48 of 48 people found the following review helpful
4.0 out of 5 stars Fantastic Movie Collection - Poor Packaging and Presentation July 1 2006
By Moviefanatic - Published on Amazon.com
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The selection of movies is FANTASTIC! Only The Stolen Face has been previously released in the UK. I could not stop watching them. We should be greatful to VCI for bringing these titles out of obscurity. Hopefully, they will continue this trend in the future. I have only one complaint - presentation and packaging. Frankly, I was quite shocked when I opened the case which was quite thick. I thought there would be three individually packaged DVDs inside the case with great poster art as has been shown on the cover pages of the individual releases. Unfortunately, once I opened the case, I saw the three DVDs stacked together on one spindle. The DVDs were not individually packaged and there was absolutely no poster art except the one on the cover page. VCI did a great job of presenting these great titles to us and I wish they put a little more care towards the presentation and packaging.
65 of 69 people found the following review helpful
5.0 out of 5 stars "Hammer & VCI Film Noir Collection of Six Classic British Noir (1950's) " Aug. 27 2006
By J. Lovins - Published on Amazon.com
VCI Entertainment and Kit Parker Films present "Hammer Film Noir Collector's Set, Vol. 1-3" (1952) --- (Dolby digitally remastered)...Film noir is a cinematic term used primarily to describe Hollywood crime dramas that set their protagonists in a world perceived as inherently corrupt and unsympathetic...Hollywood's classic film noir period is generally regarded as stretching from the early 1940s to the late 1950s...Film noir of this era is associated with a low-key black-and-white visual style that has roots in German Expressionist cinematography, while many of the prototypical stories and much of the attitude of classic noir derive from the hardboiled school of crime fiction that emerged in the United States during the Depression...the term film noir (French for "black film"), first applied to Hollywood movies by French critic Nino Frank in 1946, was unknown to most of the American filmmakers and actors while they were creating the classic film noirs..the canon of film noir was defined in retrospect by film historians and critics; many of those involved in the making of film noir later professed to be unaware at the time of having created a distinctive type of film.

First up we have "BAD BLONDE" (1953) (81 min. B/W)...under director Reginald Le Borg , producer Anthony Hinds, book author Max Catto, screenplay by Guy Elmes and Richard H. Landau , music score by Ivor Slaney ...the cast includes Barbara Payton (Lorna Vecchi), Frederick Valk (Giuseppe Vecchi), John Slater (Charlie Sullivan), Sid James (Sharkey), Tony Wright (Johnny Flanagan), Marie Burke (Mother Vecchi), Selma Vaz Dias (Mrs. Corelli, Vecchi's sister), Enzo Coticchia (Mr. Corelli), George Woodbridge (Police Inspector), Bettina Dickson (Barmaid), John Brooking (Barnes) . . . . . our story based on a novel by Max Catto is very close to "The Postman Always Rings Twice", but this time the male lead is a boxer...Barbara Payton is blackmailing Tony Wright into killing her husband Frederick Valk, will he go through with it...only the final scene will tell, Valk is a scene stealer and gives it all he's worth.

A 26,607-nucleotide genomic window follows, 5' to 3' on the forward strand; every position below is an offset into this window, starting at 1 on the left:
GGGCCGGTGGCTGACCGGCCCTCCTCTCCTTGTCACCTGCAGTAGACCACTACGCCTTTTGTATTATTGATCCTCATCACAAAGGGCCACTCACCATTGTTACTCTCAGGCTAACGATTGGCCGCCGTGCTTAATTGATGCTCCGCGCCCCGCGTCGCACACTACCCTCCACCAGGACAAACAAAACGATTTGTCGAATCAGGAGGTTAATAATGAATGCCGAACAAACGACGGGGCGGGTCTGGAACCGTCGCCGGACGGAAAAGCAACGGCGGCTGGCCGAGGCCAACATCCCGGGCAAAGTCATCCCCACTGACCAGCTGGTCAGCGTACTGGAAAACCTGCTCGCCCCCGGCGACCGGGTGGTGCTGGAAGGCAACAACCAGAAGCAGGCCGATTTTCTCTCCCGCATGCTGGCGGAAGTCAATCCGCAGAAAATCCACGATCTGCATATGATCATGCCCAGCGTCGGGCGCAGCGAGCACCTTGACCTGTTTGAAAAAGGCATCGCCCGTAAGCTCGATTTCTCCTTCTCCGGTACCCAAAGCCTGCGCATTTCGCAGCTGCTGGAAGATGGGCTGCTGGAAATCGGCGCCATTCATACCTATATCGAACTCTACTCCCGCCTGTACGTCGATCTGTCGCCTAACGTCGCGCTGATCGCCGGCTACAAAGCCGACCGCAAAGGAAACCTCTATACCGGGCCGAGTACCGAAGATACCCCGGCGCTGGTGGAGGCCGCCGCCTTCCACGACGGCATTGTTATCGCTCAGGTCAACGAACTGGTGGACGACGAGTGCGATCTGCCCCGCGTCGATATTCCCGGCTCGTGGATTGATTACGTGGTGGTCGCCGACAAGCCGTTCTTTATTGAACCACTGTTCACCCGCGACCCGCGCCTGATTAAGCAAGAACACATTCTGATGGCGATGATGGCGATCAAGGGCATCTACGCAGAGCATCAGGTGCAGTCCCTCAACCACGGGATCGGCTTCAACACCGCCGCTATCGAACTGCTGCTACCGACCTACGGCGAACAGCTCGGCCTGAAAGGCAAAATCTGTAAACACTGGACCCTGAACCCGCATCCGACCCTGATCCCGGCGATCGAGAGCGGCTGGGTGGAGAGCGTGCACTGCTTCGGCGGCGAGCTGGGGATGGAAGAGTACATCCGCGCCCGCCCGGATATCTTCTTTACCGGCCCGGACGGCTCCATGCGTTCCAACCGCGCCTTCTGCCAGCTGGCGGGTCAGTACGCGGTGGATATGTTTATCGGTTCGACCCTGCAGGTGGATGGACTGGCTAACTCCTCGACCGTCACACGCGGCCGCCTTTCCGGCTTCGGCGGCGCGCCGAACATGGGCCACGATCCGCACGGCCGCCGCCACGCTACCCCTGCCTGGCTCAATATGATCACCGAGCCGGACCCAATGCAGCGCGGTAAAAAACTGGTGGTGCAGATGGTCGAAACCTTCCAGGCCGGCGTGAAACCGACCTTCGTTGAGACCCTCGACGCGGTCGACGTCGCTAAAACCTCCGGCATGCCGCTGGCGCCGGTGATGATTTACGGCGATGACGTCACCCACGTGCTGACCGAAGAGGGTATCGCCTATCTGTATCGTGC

Second on the collection is a Lippert Picture release "MAN BAIT (1952) (84 min. B/W)....under director Terence Fisher, producer Anthony Hinds, screenplay by James Hadley Chase and Frederick Knott, musical score by Frank Spencer ....the cast includes George Brent (John Harman), Marguerite Chapman (Stella Tracy), Raymond Huntley Clive Oliver), Peter Reynolds (Jeffrey Hart), Diana Dors (Ruby Bruce), Eleanor Summerfield (Vi), Meredith Edwards (Inspector Dale), Harry Fowler (Joe, clerk), Conrad Phillips (Detective Todd), Nelly Arno (Miss Rosetti, clerk), David Keir (Mr. Quince, clerk), Eleanor Bryan (Mary Lewis, clerk), Isabel Dean .(May Harmon), Jack Faint (Club Manager), Harold Goodwin (Frank, the waiter) . . . . . our story involves blackmail and murder with George Brent who runs a bookstore where employee Marguerite Chapman is in love with him...but wait there is more, a sexy untrusting good-looking Diana Dors who also works in the bookstore who has eyes for her boss...Brent has an invalid wife who needs an operation abroad and so cashing an insurance policy to pay for the operation everything seems like it will pan out, hold on it gets better, as Dors sees a good for nothing Peter Reynolds shoplifting, but doesn't tell boss...Dors and Reynolds become close, Reynolds has Dors blackmail Brent when he kissed her in a moment of letting his guard down...what will he do, can he keep this away from his wife Isabel Dean, can Chapman help him clear himself as Dors is found murdered and Brent is the prime suspect...all in all the best performance in this film noir is Diana Dors, completely natural and believable . . . . .there's a great deal of entertainment here for all the film noir fans out there...all courtesy of VCI Entertainment, who in my humble opinion is the best there is in restoring early serials and features like this one.

Third feature on the bill we have "BLACKOUT" (1954) (87 min. B/W)...under director Terence Fisher, producer Michael Carreras, screenplay by Richard H. Landau, novel by Helen Nielson, Cinematographer Jimmy W. Harvey, music score by Ivor Slaney ...the cast includes Dane Clark (Casey Morrow). Belinda Lee (Phyllis Brunner), Betty Ann Davies (Alicia Brunner), Eleanor Summerfield (Maggie Doone), Andrew Osborn (Lance Gorden), Harold Lang (Travis), Jill Melford (Miss Nardis), Michael Golden (Inspector Johnson), Alfie Bass (Ernie) . . . . . our story has an exceptional cast, with one of my favorite film noir actors Dane Clark, who can get into more trouble in only a few reels of this flick...in this better than average "Brit Noir" our drifter Clark is up to his neck with a frame up, murder suspect, mind games, plus he needs to clear his name in this psychological thriller "Murder by Proxy" was the British title..the beautiful blonde Belinda Lee is throwing 500 pounds around and Clark is the pigeon...where did the blood on his coat come from, and who has been murdered, will he be left holding the bag...don't leave the theatre you're about to find out who's who in this classic film noir plot.